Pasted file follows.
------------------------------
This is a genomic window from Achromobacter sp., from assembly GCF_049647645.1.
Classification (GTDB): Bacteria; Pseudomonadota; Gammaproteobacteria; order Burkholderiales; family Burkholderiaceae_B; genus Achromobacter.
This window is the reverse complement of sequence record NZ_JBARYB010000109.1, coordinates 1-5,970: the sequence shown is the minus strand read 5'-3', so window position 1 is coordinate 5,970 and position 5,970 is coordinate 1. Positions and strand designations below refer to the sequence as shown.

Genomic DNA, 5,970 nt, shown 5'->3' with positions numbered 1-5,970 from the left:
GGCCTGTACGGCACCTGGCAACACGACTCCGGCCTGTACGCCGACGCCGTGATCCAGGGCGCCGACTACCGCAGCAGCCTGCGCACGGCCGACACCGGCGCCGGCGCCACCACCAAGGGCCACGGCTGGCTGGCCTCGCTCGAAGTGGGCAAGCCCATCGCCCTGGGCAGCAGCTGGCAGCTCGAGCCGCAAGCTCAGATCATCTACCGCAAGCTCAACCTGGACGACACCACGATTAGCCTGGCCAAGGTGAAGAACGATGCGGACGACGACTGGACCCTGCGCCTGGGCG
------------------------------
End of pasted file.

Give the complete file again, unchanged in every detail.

This is a genomic window from Achromobacter sp., from assembly GCF_049647645.1.
Classification (GTDB): Bacteria; Pseudomonadota; Gammaproteobacteria; order Burkholderiales; family Burkholderiaceae_B; genus Achromobacter.
This window is the reverse complement of sequence record NZ_JBARYB010000109.1, coordinates 1-5,970: the sequence shown is the minus strand read 5'-3', so window position 1 is coordinate 5,970 and position 5,970 is coordinate 1. Positions and strand designations below refer to the sequence as shown.

Genomic DNA, 5,970 nt, shown 5'->3' with positions numbered 1-5,970 from the left:
GGCCTGTACGGCACCTGGCAACACGACTCCGGCCTGTACGCCGACGCCGTGATCCAGGGCGCCGACTACCGCAGCAGCCTGCGCACGGCCGACACCGGCGCCGGCGCCACCACCAAGGGCCACGGCTGGCTGGCCTCGCTCGAAGTGGGCAAGCCCATCGCCCTGGGCAGCAGCTGGCAGCTCGAGCCGCAAGCTCAGATCATCTACCGCAAGCTCAACCTGGACGACACCACGATTAGCCTGGCCAAGGTGAAGAACGATGCGGACGACGACTGGACCCTGCGCCTGGGCG